Education is critical to both personal and societal success. For individuals, education opens doors to careers, relationships and ways of understanding the world. For society, education results in a more engaged citizenry, economic and job market strength and an understanding of what is fair and just.
While it’s true that education offers powerful benefits, it’s equally true that those benefits are not accessible to all Americans. Nearly 70 years after the U.S. Supreme Court declared racial segregation in schools unlawful in Brown v. Board of Education, educational opportunities for people of certain races, classes and ethnicities are still lacking.
Why do we continue to see gaps in educational opportunity and achievement? Of course, there are many answers to that seemingly simple question, including various economic conditions, demographics and much more. But in this article, I want to focus on the legal system and how aspects of that system allow discrimination in schools to persist.
Limited Federal Protection for Education as a Civil Right
Under Title VI of the Civil Rights Act of 1964, states and school districts that receive federal financial support for schools are not allowed to discriminate on the basis of race, color or national origin. Yet Title VI has limited ability to prevent education discrimination for at least three reasons:
The U.S. Supreme Court has interpreted Title VI to mean that it only prohibits intentional discrimination, which is hard to prove.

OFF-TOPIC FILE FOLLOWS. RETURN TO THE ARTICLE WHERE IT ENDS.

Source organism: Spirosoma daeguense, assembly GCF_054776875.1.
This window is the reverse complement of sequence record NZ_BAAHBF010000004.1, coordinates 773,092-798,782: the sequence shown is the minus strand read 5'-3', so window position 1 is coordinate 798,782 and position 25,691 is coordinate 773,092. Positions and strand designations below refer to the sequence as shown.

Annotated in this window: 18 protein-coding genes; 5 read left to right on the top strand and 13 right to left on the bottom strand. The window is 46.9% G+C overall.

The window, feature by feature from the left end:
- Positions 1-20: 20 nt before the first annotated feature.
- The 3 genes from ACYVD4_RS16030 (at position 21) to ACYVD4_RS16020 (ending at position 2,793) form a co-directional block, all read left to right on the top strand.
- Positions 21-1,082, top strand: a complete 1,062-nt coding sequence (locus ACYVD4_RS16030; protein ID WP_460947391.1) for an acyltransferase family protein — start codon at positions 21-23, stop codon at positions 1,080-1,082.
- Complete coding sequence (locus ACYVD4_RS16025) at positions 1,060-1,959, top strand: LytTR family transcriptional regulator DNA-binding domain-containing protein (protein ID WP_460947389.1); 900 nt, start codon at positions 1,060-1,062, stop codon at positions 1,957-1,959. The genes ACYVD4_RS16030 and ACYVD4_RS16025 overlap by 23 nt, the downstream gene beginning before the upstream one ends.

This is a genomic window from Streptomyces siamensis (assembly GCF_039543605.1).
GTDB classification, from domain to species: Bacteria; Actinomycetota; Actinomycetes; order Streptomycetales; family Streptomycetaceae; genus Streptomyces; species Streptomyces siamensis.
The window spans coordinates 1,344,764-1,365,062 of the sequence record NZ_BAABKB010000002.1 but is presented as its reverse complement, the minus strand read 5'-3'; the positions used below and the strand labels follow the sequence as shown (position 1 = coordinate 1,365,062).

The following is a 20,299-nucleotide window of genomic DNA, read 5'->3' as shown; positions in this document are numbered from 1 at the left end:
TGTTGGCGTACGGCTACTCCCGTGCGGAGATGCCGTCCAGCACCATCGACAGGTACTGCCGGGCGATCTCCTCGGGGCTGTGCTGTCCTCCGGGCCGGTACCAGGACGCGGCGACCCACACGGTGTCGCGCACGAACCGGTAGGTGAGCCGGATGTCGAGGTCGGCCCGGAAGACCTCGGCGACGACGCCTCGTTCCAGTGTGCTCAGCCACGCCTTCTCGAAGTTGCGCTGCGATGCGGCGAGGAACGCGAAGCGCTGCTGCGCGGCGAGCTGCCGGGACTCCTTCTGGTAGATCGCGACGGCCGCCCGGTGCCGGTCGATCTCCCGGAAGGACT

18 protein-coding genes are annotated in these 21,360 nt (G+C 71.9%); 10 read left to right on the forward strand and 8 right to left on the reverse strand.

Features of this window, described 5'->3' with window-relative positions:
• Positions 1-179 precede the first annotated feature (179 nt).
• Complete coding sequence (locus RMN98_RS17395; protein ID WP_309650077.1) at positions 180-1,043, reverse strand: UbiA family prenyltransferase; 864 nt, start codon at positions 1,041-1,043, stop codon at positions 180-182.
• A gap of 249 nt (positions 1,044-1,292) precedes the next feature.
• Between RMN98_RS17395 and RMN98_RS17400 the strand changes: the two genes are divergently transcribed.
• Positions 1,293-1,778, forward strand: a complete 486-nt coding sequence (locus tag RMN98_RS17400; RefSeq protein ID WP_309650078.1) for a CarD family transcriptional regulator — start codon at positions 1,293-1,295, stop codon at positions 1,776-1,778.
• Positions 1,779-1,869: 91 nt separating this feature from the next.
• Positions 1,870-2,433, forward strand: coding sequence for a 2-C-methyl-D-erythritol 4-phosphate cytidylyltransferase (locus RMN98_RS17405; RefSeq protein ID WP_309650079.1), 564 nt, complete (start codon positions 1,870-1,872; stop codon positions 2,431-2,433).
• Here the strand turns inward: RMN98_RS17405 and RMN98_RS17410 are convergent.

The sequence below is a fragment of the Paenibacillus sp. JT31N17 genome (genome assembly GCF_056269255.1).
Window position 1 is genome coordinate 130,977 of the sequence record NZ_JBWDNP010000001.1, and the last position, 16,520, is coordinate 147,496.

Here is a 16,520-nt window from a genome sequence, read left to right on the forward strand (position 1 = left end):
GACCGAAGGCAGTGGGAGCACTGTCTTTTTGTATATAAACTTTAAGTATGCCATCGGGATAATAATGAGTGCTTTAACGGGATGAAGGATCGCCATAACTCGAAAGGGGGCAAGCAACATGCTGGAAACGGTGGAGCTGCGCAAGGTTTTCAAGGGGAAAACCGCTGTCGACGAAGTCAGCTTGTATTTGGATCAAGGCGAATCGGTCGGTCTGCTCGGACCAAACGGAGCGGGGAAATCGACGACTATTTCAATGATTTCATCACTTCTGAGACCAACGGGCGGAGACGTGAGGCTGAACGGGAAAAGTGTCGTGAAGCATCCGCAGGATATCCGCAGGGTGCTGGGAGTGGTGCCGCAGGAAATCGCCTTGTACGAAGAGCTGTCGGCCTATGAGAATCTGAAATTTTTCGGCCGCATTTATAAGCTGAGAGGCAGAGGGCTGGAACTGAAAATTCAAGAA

Private individuals do not have a right to sue under the applicable Department of Education regulation designed to prohibit discrimination.
The Office for Civil Rights within the Department of Education tends to be underfunded, limiting its ability to enforce discrimination laws and rules.
Finally, federal law does not guarantee a right to education. The Supreme Court has said the Equal Protection Clause of the 14th Amendment does not guarantee a right to education. This leaves a portion of the American population open to the possibility of significant harm caused by those who want to limit their access to education.
State Laws Vary in Their Ability to Reduce Education Discrimination
Most states have laws that broadly protect students from discrimination based on race, sexual orientation, religion and disability. However, these nondiscrimination provisions are often just as limited as federal protections because many states interpret the state laws as consistent with Title VI. As a result, many state laws only target intentional discrimination.
Many states have enacted various laws prohibiting racial discrimination in specific aspects of education. For example, Minnesota has a statute specifically prohibiting racial discrimination in testing for special needs. Georgia, North Carolina and many other states have statutes outlawing discrimination in the public school admissions process.
Inconsistent state laws mean access to education varies from state to state. A Black child living in State A might have far fewer educational opportunities than a Black child in State B.
Working to End Education Discrimination
As a civil rights lawyer, I am passionate about finding ways to ensure equal access to education for students of all backgrounds. If you think your child is being treated unfairly by a school, reach out to me to discuss the situation. You can contact me for a case review or legal consultation anytime. My office is in Minneapolis, and I serve clients throughout the Midwest and Western U.S.
Joshua Newville is a Minnesota employment lawyer, civil rights attorney, and mediator. Josh litigates and advises on such matters as wrongful termination, whistleblowers, discrimination, police misconduct, and more. He offers paid legal consultations and free online case reviews regarding employment law and civil rights.